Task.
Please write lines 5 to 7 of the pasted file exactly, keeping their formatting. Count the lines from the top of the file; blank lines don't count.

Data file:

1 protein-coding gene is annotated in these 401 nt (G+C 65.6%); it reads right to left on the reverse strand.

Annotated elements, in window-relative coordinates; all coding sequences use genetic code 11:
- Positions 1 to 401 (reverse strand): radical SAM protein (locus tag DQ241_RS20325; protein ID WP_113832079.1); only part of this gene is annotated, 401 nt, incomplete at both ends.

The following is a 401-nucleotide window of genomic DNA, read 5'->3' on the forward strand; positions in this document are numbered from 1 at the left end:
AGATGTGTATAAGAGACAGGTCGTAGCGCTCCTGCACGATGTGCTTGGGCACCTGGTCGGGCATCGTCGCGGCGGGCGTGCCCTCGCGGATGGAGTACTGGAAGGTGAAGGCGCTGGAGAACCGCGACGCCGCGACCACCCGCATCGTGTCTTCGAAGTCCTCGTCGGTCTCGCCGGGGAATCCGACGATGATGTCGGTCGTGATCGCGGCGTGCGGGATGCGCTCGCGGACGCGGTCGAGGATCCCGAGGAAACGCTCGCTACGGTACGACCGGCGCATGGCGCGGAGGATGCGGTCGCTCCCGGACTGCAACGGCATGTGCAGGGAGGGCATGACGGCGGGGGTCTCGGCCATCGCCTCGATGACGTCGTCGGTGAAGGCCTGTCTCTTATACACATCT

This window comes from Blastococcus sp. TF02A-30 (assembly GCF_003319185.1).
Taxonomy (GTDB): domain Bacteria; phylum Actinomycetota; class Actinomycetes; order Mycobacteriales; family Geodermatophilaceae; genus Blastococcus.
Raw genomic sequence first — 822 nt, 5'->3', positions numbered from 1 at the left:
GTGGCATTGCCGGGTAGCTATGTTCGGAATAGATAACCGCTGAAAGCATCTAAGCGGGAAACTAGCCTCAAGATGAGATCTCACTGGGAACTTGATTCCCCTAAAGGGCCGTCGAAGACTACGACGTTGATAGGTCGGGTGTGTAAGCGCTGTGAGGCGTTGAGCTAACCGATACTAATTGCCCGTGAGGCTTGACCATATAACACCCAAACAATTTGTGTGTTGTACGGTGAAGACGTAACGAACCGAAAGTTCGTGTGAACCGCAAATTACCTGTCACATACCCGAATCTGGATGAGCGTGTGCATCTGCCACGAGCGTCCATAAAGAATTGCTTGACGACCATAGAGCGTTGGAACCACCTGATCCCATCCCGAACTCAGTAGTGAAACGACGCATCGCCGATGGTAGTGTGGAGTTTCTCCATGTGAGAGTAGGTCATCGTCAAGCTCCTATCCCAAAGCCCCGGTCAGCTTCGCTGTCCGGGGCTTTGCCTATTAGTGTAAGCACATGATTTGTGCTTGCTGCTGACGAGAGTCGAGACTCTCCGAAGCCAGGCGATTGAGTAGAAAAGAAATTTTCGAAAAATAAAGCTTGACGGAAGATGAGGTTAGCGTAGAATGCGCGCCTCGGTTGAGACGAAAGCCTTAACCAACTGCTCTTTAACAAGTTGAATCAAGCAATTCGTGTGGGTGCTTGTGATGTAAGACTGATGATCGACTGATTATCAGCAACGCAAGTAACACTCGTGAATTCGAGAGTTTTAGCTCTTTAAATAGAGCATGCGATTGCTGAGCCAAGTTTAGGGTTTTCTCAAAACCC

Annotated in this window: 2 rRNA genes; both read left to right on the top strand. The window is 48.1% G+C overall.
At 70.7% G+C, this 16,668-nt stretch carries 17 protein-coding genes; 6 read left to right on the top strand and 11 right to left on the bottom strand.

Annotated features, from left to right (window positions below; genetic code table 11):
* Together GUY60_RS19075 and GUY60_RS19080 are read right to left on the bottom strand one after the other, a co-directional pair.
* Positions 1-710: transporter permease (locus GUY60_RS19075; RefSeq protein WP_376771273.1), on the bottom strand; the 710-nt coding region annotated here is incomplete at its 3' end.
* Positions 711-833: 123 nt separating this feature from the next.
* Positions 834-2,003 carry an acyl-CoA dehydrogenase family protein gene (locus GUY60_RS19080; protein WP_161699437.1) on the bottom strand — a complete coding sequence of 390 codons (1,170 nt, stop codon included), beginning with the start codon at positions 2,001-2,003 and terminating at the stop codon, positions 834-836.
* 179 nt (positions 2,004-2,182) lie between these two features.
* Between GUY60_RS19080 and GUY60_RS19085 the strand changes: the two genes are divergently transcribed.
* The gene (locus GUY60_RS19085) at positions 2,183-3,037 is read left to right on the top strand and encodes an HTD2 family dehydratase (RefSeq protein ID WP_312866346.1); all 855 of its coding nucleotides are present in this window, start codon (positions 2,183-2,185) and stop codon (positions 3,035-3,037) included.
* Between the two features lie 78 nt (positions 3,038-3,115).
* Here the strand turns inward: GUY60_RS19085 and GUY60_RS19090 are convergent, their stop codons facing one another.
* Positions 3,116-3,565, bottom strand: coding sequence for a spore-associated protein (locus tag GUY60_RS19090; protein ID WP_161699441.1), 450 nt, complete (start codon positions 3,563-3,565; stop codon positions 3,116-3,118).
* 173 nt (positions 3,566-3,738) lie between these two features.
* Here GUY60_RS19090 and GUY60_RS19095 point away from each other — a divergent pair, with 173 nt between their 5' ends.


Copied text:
AGATGTGTATAAGAGACAGGTCGTAGCGCTCCTGCACGATGTGCTTGGGCACCTGGTCGGGCATCGTCGCGGCGGGCGTGCCCTCGCGGATGGAGTACTGGAAGGTGAAGGCGCTGGAGAACCGCGACGCCGCGACCACCCGCATCGTGTCTTCGAAGTCCTCGTCGGTCTCGCCGGGGAATCCGACGATGATGTCGGTCGTGATCGCGGCGTGCGGGATGCGCTCGCGGACGCGGTCGAGGATCCCGAGGAAACGCTCGCTACGGTACGACCGGCGCATGGCGCGGAGGATGCGGTCGCTCCCGGACTGCAACGGCATGTGCAGGGAGGGCATGACGGCGGGGGTCTCGGCCATCGCCTCGATGACGTCGTCGGTGAAGGCCTGTCTCTTATACACATCT

This window comes from Blastococcus sp. TF02A-30 (assembly GCF_003319185.1).
Taxonomy (GTDB): domain Bacteria; phylum Actinomycetota; class Actinomycetes; order Mycobacteriales; family Geodermatophilaceae; genus Blastococcus.